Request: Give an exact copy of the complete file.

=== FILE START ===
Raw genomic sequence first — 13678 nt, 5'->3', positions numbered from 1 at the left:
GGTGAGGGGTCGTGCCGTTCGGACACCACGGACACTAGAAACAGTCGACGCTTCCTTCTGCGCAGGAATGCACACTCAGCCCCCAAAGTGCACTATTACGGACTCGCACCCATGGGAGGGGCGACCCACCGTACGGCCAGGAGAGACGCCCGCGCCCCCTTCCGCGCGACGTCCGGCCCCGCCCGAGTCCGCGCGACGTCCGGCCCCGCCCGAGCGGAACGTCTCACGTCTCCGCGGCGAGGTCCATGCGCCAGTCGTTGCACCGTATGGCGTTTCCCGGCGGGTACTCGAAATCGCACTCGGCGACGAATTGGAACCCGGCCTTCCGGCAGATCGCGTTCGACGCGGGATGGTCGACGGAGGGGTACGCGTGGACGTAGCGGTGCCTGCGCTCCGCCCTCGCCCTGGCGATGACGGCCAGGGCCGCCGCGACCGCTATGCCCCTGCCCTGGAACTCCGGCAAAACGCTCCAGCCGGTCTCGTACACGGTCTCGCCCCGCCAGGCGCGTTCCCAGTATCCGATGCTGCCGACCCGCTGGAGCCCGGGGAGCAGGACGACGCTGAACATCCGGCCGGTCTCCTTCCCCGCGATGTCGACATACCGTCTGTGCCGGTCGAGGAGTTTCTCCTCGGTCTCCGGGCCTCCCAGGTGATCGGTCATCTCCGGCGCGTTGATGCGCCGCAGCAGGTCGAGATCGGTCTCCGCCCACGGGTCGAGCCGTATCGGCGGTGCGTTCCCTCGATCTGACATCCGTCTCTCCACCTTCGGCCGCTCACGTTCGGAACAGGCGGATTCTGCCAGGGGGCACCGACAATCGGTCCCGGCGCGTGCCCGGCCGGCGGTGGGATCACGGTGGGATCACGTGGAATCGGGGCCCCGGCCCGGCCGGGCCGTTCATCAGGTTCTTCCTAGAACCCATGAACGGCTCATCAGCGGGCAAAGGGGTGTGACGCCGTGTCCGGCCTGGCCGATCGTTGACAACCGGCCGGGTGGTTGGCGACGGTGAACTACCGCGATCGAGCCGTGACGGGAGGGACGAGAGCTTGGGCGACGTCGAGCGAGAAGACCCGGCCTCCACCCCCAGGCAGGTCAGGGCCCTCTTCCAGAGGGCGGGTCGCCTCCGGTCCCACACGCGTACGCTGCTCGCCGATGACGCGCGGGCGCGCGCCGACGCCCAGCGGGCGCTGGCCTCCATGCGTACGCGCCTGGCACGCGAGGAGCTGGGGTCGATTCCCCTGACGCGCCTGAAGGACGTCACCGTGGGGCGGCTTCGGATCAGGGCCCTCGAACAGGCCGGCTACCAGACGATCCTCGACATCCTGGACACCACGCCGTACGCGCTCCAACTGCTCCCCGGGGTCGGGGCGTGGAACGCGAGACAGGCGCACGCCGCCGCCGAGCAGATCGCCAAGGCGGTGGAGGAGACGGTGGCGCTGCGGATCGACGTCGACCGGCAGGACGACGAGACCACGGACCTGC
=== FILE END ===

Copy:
Raw genomic sequence first — 13678 nt, 5'->3', positions numbered from 1 at the left:
GGTGAGGGGTCGTGCCGTTCGGACACCACGGACACTAGAAACAGTCGACGCTTCCTTCTGCGCAGGAATGCACACTCAGCCCCCAAAGTGCACTATTACGGACTCGCACCCATGGGAGGGGCGACCCACCGTACGGCCAGGAGAGACGCCCGCGCCCCCTTCCGCGCGACGTCCGGCCCCGCCCGAGTCCGCGCGACGTCCGGCCCCGCCCGAGCGGAACGTCTCACGTCTCCGCGGCGAGGTCCATGCGCCAGTCGTTGCACCGTATGGCGTTTCCCGGCGGGTACTCGAAATCGCACTCGGCGACGAATTGGAACCCGGCCTTCCGGCAGATCGCGTTCGACGCGGGATGGTCGACGGAGGGGTACGCGTGGACGTAGCGGTGCCTGCGCTCCGCCCTCGCCCTGGCGATGACGGCCAGGGCCGCCGCGACCGCTATGCCCCTGCCCTGGAACTCCGGCAAAACGCTCCAGCCGGTCTCGTACACGGTCTCGCCCCGCCAGGCGCGTTCCCAGTATCCGATGCTGCCGACCCGCTGGAGCCCGGGGAGCAGGACGACGCTGAACATCCGGCCGGTCTCCTTCCCCGCGATGTCGACATACCGTCTGTGCCGGTCGAGGAGTTTCTCCTCGGTCTCCGGGCCTCCCAGGTGATCGGTCATCTCCGGCGCGTTGATGCGCCGCAGCAGGTCGAGATCGGTCTCCGCCCACGGGTCGAGCCGTATCGGCGGTGCGTTCCCTCGATCTGACATCCGTCTCTCCACCTTCGGCCGCTCACGTTCGGAACAGGCGGATTCTGCCAGGGGGCACCGACAATCGGTCCCGGCGCGTGCCCGGCCGGCGGTGGGATCACGGTGGGATCACGTGGAATCGGGGCCCCGGCCCGGCCGGGCCGTTCATCAGGTTCTTCCTAGAACCCATGAACGGCTCATCAGCGGGCAAAGGGGTGTGACGCCGTGTCCGGCCTGGCCGATCGTTGACAACCGGCCGGGTGGTTGGCGACGGTGAACTACCGCGATCGAGCCGTGACGGGAGGGACGAGAGCTTGGGCGACGTCGAGCGAGAAGACCCGGCCTCCACCCCCAGGCAGGTCAGGGCCCTCTTCCAGAGGGCGGGTCGCCTCCGGTCCCACACGCGTACGCTGCTCGCCGATGACGCGCGGGCGCGCGCCGACGCCCAGCGGGCGCTGGCCTCCATGCGTACGCGCCTGGCACGCGAGGAGCTGGGGTCGATTCCCCTGACGCGCCTGAAGGACGTCACCGTGGGGCGGCTTCGGATCAGGGCCCTCGAACAGGCCGGCTACCAGACGATCCTCGACATCCTGGACACCACGCCGTACGCGCTCCAACTGCTCCCCGGGGTCGGGGCGTGGAACGCGAGACAGGCGCACGCCGCCGCCGAGCAGATCGCCAAGGCGGTGGAGGAGACGGTGGCGCTGCGGATCGACGTCGACCGGCAGGACGACGAGACCACGGACCTGC